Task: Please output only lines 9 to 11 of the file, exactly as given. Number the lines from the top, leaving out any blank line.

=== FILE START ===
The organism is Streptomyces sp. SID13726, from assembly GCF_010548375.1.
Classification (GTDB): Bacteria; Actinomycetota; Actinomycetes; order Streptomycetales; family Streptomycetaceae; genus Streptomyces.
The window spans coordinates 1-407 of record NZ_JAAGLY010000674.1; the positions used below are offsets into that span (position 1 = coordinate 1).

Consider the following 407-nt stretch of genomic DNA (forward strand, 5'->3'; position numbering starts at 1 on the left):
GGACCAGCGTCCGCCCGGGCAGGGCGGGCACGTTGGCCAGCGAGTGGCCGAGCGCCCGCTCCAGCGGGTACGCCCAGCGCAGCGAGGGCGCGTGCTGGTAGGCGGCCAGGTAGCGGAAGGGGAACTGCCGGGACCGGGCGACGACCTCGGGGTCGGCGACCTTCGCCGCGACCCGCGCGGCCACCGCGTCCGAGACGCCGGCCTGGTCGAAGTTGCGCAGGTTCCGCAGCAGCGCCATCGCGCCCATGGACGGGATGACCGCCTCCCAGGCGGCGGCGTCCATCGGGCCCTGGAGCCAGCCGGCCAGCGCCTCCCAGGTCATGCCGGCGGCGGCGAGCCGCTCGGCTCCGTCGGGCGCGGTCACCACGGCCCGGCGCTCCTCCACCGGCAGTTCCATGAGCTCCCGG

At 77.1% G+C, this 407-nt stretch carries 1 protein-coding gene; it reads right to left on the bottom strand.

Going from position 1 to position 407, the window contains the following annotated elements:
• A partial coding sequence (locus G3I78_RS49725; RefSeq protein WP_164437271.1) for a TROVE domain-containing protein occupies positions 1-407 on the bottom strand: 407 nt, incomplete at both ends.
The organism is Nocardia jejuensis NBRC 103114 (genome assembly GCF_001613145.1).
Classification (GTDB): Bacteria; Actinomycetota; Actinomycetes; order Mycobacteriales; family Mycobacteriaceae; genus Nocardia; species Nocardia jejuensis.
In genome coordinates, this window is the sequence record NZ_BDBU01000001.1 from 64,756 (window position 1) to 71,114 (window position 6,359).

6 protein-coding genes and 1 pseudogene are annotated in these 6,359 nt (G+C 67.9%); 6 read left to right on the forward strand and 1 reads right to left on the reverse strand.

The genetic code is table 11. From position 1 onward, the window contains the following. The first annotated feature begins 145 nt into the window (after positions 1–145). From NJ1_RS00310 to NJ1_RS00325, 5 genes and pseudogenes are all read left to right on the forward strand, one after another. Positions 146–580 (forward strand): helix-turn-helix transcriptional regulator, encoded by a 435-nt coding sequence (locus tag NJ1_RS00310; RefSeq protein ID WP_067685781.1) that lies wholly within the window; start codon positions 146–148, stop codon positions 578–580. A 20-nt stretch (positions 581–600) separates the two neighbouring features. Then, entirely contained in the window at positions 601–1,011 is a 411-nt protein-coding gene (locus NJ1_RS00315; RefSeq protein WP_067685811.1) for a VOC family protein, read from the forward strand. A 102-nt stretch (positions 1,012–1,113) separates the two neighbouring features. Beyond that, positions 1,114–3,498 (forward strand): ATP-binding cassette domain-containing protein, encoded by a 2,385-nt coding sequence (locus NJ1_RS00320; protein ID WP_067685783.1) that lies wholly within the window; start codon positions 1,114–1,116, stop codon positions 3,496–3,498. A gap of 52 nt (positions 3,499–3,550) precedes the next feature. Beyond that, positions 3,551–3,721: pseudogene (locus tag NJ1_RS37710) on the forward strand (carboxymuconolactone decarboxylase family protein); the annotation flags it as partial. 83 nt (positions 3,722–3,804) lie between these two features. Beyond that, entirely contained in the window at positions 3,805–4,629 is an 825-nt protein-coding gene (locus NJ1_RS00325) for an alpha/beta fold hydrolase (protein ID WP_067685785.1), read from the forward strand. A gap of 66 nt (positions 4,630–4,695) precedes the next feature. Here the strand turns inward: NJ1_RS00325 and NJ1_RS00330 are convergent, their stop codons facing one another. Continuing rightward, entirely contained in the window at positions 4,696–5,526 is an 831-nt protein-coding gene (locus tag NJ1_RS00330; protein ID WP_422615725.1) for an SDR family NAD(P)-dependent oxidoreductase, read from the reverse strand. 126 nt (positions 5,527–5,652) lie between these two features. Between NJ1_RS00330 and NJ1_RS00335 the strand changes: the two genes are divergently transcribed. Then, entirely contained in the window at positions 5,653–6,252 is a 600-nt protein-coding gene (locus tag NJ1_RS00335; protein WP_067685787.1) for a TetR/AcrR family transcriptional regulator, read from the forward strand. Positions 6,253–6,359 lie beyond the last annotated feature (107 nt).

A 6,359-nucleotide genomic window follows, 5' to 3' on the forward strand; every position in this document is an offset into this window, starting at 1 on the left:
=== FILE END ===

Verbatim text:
The organism is Nocardia jejuensis NBRC 103114 (genome assembly GCF_001613145.1).
Classification (GTDB): Bacteria; Actinomycetota; Actinomycetes; order Mycobacteriales; family Mycobacteriaceae; genus Nocardia; species Nocardia jejuensis.
In genome coordinates, this window is the sequence record NZ_BDBU01000001.1 from 64,756 (window position 1) to 71,114 (window position 6,359).